Blurry, bright searchlights streaked about. They seemed to be waiting for back-up before accosting a stewed fugitive, armed and dangerous in a van full of guns, drugs and dynamite. Jaxy hardly dared to breath lest, misreading his intention, they open fire. After twenty minutes, the deputies crossed the highway to beat about a bed and breakfast, then cut the spotlights, stopped shouting, and exited the scene. Dumbfounded, Jaxy held his breath for another five minutes, all the time thanking his lucky stars that a K-9 unit didn’t show, or they would have had him in their jaws before their paws hit the ground.

Panting for fresh air, Jaxy kicked out through the side door into a night of mixed blessings. The Dodge had taken out none but the smallest of shrubs, while the limber saplings and leafy shoots had rebounded, obscuring him from his pursuers. The avalanche of snow off the barn roof concealed the rest. With the rear dug out, he reorganized things. The Glenlivet bottle had rolled forward. In need of a nip to calm his jitters, Jaxy closed the back, came around to the side, and reached for the scotch.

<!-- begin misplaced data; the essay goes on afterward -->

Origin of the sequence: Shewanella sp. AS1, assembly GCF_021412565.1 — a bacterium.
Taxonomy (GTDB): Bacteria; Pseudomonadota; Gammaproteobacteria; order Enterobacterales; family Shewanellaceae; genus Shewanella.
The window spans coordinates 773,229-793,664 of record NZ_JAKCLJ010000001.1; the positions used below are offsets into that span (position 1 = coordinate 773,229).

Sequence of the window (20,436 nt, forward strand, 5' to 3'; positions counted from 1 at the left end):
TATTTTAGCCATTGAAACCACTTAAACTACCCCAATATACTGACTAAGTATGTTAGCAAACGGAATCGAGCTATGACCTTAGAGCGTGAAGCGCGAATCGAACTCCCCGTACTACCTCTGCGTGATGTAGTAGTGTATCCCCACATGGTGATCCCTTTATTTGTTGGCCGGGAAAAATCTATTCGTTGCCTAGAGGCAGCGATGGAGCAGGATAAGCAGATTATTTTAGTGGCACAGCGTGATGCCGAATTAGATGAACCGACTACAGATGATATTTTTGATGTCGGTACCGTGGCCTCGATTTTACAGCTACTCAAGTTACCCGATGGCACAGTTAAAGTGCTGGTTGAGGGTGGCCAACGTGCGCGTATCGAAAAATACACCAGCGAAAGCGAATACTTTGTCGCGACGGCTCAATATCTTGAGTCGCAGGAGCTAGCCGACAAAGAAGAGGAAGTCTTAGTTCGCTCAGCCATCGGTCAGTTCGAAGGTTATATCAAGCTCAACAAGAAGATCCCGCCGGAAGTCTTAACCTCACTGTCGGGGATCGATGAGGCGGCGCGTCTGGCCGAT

“Jillian!” he recoiled, hitting his head, and breaking off the mirror. With a stomach still churning from the putrid stench and teacup ride, it took all Jaxy had to keep his dinner of oysters and ice cream down. A butchered body sat buckled behind in a scissor-cut miniskirt and poofy, polka-dot top. Blackened and mud-caked strands of hair held down by a watch cap plastered the once fine face. Tacked to the bloated torso a tagboard read, “Your Turn Jack”.

In tortured agony, Jaxy brushed the clotted bangs aside and stared, not into Jillian’s eyes, but at the missing Mounted Policeman Pierre de Chavoie.

“Eee-yuck! Rory, you depraved animal!” shrilled Jaxy through alternating waves of revulsion and relief. After a refreshing jog around the winery and a hand scrub of snow, he backed up the van, forming a makeshift igloo where he dragged the Mountie’s decaying remains, burying it under the snow and ice. Then, up the vintner’s drive, Jaxy stealthily drove with lights off. A new parade of black and whites went screaming by. In the shelter of a pumphouse, he stopped to throw open the van doors to let the rancid odor fade while tuning in the radio.